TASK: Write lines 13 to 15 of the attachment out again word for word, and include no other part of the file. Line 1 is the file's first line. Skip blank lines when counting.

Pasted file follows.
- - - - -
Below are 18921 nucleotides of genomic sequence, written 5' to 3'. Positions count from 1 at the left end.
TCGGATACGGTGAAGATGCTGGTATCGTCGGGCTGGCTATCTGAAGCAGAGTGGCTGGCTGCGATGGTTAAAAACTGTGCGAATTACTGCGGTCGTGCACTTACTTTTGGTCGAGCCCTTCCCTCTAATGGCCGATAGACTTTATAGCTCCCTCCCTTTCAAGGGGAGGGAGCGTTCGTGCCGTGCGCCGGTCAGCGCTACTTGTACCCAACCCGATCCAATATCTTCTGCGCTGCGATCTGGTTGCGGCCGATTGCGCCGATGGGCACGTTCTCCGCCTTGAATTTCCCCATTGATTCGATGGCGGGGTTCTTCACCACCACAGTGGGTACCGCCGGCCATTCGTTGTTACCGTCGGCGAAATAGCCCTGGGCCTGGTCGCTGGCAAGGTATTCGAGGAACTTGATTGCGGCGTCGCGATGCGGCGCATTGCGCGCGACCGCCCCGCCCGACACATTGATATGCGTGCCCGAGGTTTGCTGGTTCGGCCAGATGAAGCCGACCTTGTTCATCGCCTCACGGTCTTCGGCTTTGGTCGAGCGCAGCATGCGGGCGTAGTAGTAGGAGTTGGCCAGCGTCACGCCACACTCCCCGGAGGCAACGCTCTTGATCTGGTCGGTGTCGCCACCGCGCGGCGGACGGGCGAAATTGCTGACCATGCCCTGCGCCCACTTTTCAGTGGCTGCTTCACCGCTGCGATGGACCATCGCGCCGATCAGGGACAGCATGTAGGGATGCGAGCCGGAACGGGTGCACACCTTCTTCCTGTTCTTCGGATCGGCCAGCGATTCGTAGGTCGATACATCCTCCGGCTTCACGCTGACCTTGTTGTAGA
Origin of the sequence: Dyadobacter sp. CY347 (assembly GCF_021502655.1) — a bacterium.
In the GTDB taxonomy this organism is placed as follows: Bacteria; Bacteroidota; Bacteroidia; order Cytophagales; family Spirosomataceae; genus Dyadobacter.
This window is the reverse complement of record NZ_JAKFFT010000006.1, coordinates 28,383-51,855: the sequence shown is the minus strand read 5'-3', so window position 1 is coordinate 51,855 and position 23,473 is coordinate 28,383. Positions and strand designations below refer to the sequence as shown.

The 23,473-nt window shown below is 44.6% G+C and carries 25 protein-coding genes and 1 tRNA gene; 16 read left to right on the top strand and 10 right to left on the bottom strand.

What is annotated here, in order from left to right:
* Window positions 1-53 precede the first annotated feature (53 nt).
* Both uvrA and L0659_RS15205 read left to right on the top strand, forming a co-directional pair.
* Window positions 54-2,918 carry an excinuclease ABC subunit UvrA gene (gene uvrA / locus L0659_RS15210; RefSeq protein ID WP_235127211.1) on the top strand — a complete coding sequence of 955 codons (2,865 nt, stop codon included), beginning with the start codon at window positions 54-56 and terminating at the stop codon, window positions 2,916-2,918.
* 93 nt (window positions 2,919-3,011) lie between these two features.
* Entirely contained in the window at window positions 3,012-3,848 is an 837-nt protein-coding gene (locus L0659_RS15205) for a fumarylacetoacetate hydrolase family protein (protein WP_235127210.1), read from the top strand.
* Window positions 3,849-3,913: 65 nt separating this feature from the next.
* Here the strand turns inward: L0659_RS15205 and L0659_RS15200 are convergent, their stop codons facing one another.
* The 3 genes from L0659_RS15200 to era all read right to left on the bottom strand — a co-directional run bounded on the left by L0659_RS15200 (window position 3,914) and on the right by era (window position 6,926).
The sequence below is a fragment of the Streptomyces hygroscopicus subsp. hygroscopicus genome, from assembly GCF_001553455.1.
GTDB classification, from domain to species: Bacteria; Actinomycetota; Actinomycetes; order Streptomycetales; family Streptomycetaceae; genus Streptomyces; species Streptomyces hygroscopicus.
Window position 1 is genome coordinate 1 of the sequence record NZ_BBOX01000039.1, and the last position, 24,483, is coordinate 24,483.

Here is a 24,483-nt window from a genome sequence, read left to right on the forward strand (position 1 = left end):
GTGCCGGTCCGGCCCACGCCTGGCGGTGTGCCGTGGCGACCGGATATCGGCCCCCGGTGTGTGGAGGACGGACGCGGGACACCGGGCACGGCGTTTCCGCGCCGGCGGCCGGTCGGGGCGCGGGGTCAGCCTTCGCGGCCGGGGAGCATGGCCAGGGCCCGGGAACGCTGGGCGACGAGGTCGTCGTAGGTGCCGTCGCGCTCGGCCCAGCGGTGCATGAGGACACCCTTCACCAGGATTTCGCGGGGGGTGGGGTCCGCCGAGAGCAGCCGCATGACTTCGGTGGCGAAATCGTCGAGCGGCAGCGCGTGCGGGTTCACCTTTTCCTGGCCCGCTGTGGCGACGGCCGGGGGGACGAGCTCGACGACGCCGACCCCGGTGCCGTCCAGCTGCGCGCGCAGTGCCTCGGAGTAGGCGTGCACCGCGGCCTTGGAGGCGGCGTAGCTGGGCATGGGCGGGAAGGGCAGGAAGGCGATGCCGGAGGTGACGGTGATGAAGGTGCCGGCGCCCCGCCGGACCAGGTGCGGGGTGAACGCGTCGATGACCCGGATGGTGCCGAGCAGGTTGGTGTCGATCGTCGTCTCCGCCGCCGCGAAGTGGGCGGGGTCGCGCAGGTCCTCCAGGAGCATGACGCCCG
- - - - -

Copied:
* Window positions 3,849-3,913: 65 nt separating this feature from the next.
* Here the strand turns inward: L0659_RS15205 and L0659_RS15200 are convergent, their stop codons facing one another.
* The 3 genes from L0659_RS15200 to era all read right to left on the bottom strand — a co-directional run bounded on the left by L0659_RS15200 (window position 3,914) and on the right by era (window position 6,926).